Hello. I am Melissa. An independent, thirty year old mother of two. When I was 16, I had my first kidney stone. Convienently, my first surgery to have one removed. For 14yrs, I have increasingly been spending my time in Emergency rooms all for the same answer, ‘yup, you have kidney stones.’ Finally in February last year, I demanded my PCP to send me to someone that could lessen my stones as they had become constant and far more debilitating than the pain I had always learned to work around. So to the urologist I went. Longing for an answer and an escape from the recluse my pain had created. I was only disappointed when he told me the pain couldn’t be from just my stones, and there were other symptoms that were alarming and requiring of a Nephrologist. Dr. Liu is amazing. Had she not been as dedicated as she were, or studied where she did, I would still be just as answer less. A kidney biopsy and an argument between her and my PCP, I am now in a pain clinic. My second visit will be next month. The first thing he said to me was that my biggest problem will be in finding a doctor who can give me the answers I need. So now, I have an answer. My kidneys are 50% dead with a very thin membrane, and I have Loin-Pain Hematuria Syndrome.
I am a very positive person. I have had horrible things happen in my life, family that isn’t blood, but I have always had this spark inside me that knew everything would be okay if I just made the best if it and pushed forward. I think the plug has fallen out to the jar of that sparks fuel.
In the last year, I have lost my job, school has forced a medical leave of absence for three semesters, and my normal working out, working, going to school, taking care of the household life does her best on a great day to vacuum the floor without puking.
It was hard to accept that the girl who wanted to live to be a hundred, had to do her best to make it just ten more years. But I did it. I spent four days crying and feeling sorry for myself and all the things I would never do and decided I’d had enough. That wasn’t me.
Now I am stuck trying my hardest to find a way to get back to my ‘normal’ way if life as much as possible.
Is it wrong to just want to live as normally as possible until you die?
How can I find a way to live with this pain when every doctor you see’s first sentence is ‘I’m sorry it took so long for me to get in here, I had to research your disease because I’ve never heard of it before’ ?
I’ve done my best to deal with this pain as best I could for as long as I could. And now that I need help so that I can work and provide for my family, cook and clean for them, hell even make love to my spouse, I feel more lost and alone than I ever have.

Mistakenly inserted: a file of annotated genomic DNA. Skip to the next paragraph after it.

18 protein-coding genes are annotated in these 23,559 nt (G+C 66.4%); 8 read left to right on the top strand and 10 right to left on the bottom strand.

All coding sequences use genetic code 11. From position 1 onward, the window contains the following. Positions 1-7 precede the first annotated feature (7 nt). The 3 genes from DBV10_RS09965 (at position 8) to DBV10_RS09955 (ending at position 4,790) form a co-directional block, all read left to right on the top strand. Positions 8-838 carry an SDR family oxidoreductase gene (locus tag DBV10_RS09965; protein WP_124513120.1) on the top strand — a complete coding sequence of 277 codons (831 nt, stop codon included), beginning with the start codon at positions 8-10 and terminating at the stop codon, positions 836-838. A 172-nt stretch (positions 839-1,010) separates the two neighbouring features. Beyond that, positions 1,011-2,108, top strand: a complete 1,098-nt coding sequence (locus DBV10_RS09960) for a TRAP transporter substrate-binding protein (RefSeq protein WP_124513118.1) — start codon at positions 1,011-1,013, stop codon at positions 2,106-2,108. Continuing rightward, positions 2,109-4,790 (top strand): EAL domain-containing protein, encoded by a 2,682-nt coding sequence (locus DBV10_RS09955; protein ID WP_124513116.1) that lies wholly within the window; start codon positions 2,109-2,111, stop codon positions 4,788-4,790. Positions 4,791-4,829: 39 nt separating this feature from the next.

Just me and my pain.
Fighting each other’s Will,
Both still standing in the same spot.
3 thoughts on “Pain Is My Best Friend”
Thank you for your story Melissa,
I’ve had hematuria for six years, along with severe flank pain, of which I’ve been shuffled from dr. to dr. with varying degrees of misdiagnosis, even that of somatoform disorder, similar to that of being a hypochondriac. Tests have revealed no other cause for the hematuria and flank pain, leaving me to flounder on my own in search of a fitting diagnosis. I was about to be labeled a drug seeker from my current pain mgmt. clinic, until my last CT scan and UA. It truly is hell to suffer severely w/o a diagnosis, to be able to get the appropriate pain relief. It takes a dr. that is willing to step outside the box, as most don’t even think of this disorder. I’ve lost a leg in a horrific motorcycle accident, and even that didn’t compare with my current suffering. So thank you for shedding some light on this.
Hola soy Nathaly Astudillo tengo 26 años soy Ecuatoriana, después de 5 años me diagnosticaron de De LPHS por un lado estoy aliviada de por fin saber que tengo después haber sido tratada hasta psicológicamente, en estos últimos 4 meses eh tenido Dolores terribles que han requerido largos días de hospitalización! Acá en mi país es algo muy nuevo mis Nefrologos no han tratado esta enfermedad! No se como los traten a ud no si ya estén bien me refiero a que no tengan dolor constante y de ser así me gustaría saber como lo lograron! Es muy limitante tener que pasa 24 horas con dolor!
School of Health Sport & Bioscience
University of East London
London E15 4LZ
Hello, Good afternoon. My name is Patrick Fagbuaro and I’m an MSc Medical Physiology student at the University of East London. I have been given permission to contact you and ask a favour.
For my research project I am conducting an epidemiological survey on patients suffering from Loin Pain Haematuria Syndrome. LPHS is a horribly debilitating disorder and hopefully the work done in this project will contribute to improved understanding and treatment in the future by gathering patient experiences. The questionnaire will be conducted at UEL under the supervision of Amina Dilmohamed, a nurse in health studies with experience in epidemiological surveys; and Professor Michael Seed, Professor of Pharmacology, who was part of a team which recently published a case study on the treatment of LPHS (https://casereports.bmj.com/content/2015/bcr-2014-209165.abstract) and is undertaking fundamental research into LPHS. The study has been given ethical approval (XXXX) by the School of Health Sport & Biosciences Ethical Review Committee. We are currently the only people in the world doing basic research into LPHS.
If you or the members of your group would be interested in taking part in the survey, or if you can put me in touch with appropriate individuals, the contact details of myself and my supervisors are below.
Patrick Fagbuaro; [email protected] – Prof. Michael Seed; [email protected] – Dr Amina Dilmohamed; [email protected]
I would be very grateful for your help.
Thank you for your time